PETALING JAYA: The attorney-general has assured the family of Teoh Beng Hock, the political aide who died while in Malaysian Anti-Corruption Commission custody, that the ongoing probe into his death would not be restricted to wrongful confinement.
The family’s lawyer, Ramkarpal Singh, said Tommy Thomas had informed them that the reclassification of the case as wrongful confinement and not culpable homicide “was merely administrative”.
“And (it) does not, in any way, indicate that investigations into Teoh’s death are only restricted to wrongful confinement at this stage,” the Bukit Gelugor MP said in a statement.
Ramkarpal said Thomas had revealed this at a meeting with Teoh’s family and himself at the Attorney-General’s Chambers this evening.
He said the AG and two other officers explained the status of the case to them “at length” and assured them that the probe was ongoing.
Last month, a group dedicated to seeking justice for Teoh urged the Cabinet and Thomas to explain why the police were now investigating his death under wrongful confinement and not culpable homicide.
This was after Teoh’s sister, Lee Lan, was called to give a statement under Section 342 of the Penal Code, reportedly under Thomas’ instructions.
Section 342 states: “Whoever wrongfully confines any person shall be punished with imprisonment for a term which may extend to one year or with a fine which may extend to RM2,000, or both.”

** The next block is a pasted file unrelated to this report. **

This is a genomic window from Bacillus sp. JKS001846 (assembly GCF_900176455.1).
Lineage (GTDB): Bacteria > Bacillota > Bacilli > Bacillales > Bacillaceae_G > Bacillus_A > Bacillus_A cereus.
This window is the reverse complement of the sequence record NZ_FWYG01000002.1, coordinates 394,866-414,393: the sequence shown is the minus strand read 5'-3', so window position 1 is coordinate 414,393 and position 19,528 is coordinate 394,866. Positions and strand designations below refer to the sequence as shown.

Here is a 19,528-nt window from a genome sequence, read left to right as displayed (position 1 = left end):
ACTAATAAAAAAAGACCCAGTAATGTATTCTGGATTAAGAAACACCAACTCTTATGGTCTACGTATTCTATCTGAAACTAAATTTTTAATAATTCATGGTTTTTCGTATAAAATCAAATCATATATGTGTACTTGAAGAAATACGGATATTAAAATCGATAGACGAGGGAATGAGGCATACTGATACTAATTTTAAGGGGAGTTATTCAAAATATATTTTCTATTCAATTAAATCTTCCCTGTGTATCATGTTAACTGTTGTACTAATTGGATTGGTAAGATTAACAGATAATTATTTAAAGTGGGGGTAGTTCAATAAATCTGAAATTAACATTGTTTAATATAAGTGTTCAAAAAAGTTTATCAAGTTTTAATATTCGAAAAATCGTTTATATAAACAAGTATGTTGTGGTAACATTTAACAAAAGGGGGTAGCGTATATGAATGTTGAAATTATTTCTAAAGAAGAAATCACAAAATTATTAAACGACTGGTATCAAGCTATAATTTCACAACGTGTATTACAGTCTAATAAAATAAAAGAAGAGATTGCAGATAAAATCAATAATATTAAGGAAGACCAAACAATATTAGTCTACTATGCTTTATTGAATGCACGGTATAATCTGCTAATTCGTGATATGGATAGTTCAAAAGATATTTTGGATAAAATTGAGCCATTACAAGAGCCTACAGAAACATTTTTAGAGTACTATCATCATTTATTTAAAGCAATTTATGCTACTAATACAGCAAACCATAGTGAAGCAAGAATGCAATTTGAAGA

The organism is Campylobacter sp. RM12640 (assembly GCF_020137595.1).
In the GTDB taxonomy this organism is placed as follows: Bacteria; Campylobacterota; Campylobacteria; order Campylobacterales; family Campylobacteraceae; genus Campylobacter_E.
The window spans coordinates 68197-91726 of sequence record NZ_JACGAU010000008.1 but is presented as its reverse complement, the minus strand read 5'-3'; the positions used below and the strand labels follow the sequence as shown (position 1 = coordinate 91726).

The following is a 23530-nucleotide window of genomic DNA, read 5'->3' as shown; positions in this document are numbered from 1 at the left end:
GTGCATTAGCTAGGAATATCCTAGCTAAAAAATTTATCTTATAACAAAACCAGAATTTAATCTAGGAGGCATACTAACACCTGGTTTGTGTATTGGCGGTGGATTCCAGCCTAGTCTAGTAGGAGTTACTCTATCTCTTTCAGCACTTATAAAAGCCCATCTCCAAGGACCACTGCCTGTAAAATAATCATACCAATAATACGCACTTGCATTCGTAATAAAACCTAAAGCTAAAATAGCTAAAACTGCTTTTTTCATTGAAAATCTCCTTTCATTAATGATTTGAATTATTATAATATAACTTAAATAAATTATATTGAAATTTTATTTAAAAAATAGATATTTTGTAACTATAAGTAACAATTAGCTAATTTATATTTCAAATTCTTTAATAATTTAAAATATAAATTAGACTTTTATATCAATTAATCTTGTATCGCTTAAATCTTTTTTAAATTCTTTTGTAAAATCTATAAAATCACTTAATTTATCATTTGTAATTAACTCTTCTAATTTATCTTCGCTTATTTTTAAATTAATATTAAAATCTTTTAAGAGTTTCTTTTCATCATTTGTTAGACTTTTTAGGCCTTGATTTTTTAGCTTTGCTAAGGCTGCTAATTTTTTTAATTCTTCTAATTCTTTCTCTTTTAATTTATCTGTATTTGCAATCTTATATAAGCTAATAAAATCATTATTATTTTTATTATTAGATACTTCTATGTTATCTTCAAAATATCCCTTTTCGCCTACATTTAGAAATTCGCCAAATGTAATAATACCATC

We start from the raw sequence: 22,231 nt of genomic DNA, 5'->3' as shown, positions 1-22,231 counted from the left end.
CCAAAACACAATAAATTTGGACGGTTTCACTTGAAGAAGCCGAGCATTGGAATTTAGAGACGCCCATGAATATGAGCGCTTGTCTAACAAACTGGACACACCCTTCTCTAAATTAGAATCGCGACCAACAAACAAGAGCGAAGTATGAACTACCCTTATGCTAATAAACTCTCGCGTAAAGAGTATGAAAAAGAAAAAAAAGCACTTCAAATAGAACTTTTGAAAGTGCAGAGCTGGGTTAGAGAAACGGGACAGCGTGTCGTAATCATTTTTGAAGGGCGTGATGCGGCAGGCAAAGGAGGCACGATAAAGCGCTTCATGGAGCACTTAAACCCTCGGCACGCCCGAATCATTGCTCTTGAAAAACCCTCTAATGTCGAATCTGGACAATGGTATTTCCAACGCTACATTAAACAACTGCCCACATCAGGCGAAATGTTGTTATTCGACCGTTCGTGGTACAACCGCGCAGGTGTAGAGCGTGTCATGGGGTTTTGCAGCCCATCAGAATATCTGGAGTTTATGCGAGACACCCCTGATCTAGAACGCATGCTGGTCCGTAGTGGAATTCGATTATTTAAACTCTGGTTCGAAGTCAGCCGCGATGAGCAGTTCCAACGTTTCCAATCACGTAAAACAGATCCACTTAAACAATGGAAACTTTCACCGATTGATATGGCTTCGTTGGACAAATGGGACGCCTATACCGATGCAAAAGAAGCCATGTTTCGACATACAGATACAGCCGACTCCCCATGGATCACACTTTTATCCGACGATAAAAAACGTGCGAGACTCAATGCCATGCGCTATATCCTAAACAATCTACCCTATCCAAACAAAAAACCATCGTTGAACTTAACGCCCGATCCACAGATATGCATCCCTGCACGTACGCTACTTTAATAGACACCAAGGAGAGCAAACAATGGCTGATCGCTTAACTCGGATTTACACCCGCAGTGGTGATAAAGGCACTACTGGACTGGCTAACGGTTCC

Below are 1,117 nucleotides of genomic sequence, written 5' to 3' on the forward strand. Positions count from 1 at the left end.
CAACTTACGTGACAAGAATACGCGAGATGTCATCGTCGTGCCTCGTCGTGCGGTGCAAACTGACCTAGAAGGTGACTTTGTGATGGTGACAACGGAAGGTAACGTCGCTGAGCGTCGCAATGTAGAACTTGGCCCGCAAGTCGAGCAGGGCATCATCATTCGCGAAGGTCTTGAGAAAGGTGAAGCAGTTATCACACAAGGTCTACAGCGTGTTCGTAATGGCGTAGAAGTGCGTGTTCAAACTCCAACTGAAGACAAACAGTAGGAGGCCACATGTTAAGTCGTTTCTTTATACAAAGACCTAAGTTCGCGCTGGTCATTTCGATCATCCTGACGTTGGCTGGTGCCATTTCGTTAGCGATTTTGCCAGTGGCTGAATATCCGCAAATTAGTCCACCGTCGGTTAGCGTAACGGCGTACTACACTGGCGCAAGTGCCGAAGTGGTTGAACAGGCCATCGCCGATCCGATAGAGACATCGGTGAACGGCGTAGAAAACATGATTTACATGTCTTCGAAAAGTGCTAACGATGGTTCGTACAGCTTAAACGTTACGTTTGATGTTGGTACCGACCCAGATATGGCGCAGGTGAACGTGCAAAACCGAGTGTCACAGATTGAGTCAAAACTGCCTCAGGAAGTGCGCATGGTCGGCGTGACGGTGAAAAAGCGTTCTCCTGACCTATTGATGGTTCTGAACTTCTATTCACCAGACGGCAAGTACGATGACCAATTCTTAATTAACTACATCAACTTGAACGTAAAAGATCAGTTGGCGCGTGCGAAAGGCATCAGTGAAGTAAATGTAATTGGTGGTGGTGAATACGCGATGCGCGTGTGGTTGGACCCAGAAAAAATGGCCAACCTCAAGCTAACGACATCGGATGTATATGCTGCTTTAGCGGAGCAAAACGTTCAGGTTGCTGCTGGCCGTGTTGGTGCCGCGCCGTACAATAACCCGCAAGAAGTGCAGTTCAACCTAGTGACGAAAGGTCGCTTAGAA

Teoh Beng Hock Trust for Democracy’s chairman Ng Geok Chee said this was a complete deviation from the Court of Appeal judgment in September 2014 which ruled that “one or more unknown persons caused the death of Beng Hock, including MACC officers”.
Ramkarpal said he would arrange for a meeting with the inspector-general of police to discuss the status of the investigation.
In 2009, Teoh, who was the political aide to then Selangor executive councillor Ean Yong Hian Wah, was found dead on the fifth floor of Plaza Masalam in Shah Alam, hours after he was interrogated by Selangor MACC at its office on the 14th floor of the same building.
A royal commission of inquiry concluded that Teoh was driven to suicide by the aggressive interrogation methods used by MACC officers.
It also blamed three officers for their aggressive methods which it said had violated procedures.